The question of whether Igbos or other Nigerians are related to the Japanese has been a topic of interest among fans of anime who have noticed similarities between certain names. For instance, the names Chika, Azuka, Sola, and Osamu are found in both countries.
The similarities between the two countries extend to their geographical names as well. Take “Ehime”, for instance, which is both a local government area in Imo State, Nigeria and a prefecture in Japan. Another example is “Edo,” which is the name of a state in Nigeria and the former name of Tokyo in Japan. Beyond geographical names, the two cultures also share the concept of “Chi,” the fundamental life force.
Do these similarities indicate a legitimate historical connection?
In simple terms, the answer is no. The reason for these similarities is likely due to the way vowels and consonants are combined in human language, which sometimes leads to similar sounding names in different cultures. For example, the name “Lee” can be found in both Chinese and English, and “Araki” can be found in both Japanese and Persian. The same goes for “Diri,” which is a surname in both Igbo and Turkish, and “Yuri,” which is a name in both Japanese and Russian. It’s important to keep in mind that just because names may sound alike, it does not mean there are any important connections between the people of these countries.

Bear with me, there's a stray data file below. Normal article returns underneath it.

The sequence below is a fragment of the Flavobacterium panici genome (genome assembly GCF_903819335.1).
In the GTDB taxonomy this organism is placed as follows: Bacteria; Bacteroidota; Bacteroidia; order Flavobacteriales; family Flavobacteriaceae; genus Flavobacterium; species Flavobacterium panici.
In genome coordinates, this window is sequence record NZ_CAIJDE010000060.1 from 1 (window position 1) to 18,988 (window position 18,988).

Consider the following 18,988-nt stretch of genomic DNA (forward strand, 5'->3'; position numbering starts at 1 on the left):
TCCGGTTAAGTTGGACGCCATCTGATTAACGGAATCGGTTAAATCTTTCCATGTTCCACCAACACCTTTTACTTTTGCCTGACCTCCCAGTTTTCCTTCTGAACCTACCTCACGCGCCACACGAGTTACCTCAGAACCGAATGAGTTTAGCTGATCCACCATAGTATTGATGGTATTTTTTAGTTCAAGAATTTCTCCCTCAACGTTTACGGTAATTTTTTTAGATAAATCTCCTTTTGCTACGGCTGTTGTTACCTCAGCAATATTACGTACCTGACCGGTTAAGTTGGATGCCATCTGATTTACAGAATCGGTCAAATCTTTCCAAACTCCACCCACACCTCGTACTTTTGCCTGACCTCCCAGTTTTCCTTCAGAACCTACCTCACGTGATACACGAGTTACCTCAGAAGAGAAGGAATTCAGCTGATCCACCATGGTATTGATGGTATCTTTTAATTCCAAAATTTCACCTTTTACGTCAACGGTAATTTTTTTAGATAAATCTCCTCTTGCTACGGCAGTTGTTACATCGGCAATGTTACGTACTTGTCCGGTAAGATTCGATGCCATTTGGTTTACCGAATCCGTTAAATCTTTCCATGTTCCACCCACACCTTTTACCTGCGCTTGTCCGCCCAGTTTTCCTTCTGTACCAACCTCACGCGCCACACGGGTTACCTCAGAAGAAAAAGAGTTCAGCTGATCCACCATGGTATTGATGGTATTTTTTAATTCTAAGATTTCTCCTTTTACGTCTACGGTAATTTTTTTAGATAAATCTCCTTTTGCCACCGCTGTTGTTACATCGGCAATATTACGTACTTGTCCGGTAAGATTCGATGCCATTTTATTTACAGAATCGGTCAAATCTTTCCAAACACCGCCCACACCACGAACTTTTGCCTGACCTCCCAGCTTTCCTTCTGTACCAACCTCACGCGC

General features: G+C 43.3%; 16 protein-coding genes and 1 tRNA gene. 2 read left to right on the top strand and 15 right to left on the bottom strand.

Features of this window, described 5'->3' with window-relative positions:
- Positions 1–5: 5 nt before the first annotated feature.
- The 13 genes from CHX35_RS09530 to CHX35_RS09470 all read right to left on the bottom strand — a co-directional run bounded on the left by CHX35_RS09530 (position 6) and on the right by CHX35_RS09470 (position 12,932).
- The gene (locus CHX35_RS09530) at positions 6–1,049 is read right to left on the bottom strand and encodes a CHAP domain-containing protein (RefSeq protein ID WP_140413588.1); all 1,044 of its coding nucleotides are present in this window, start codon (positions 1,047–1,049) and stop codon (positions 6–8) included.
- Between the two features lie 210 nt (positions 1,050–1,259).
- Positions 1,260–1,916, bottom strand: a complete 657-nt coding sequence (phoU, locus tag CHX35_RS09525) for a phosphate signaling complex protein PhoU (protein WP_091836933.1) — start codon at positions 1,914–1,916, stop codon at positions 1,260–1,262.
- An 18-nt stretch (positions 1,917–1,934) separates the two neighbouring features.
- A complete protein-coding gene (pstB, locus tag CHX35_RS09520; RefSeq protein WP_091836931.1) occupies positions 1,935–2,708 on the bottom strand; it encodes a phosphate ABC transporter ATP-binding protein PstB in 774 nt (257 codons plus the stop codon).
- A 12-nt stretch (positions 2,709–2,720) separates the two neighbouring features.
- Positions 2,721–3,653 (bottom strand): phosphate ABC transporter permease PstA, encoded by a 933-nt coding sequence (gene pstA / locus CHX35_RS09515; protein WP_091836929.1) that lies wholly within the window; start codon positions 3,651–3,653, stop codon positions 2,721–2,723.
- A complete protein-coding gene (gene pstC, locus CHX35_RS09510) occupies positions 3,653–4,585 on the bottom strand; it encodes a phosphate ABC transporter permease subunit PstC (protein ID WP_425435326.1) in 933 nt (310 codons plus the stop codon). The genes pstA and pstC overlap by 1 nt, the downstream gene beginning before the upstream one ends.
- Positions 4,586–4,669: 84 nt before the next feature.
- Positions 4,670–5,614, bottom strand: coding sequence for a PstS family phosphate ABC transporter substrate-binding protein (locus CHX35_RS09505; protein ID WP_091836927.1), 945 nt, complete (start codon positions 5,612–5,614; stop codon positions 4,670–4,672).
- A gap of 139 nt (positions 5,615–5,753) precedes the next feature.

The concept of Chi, which is similar in meaning and name, actually originated in China, not Japan. This concept is also not limited to the Far East. Other cultures have their own names for this “life force” or “energy force” too. For example, in Indian philosophy it’s called “prana” and in Navajo American society it’s known as “nilchi’i.”
In conclusion, there is no credible connection between Nigerian ethnic groups and the Japanese. Although, as mentioned above there are a few similarities but these are likely the result of coincidences.
This is part of a series: Answering commonly asked questions about the Igbo culture language and people. Click the link to find more answers to commonly asked questions.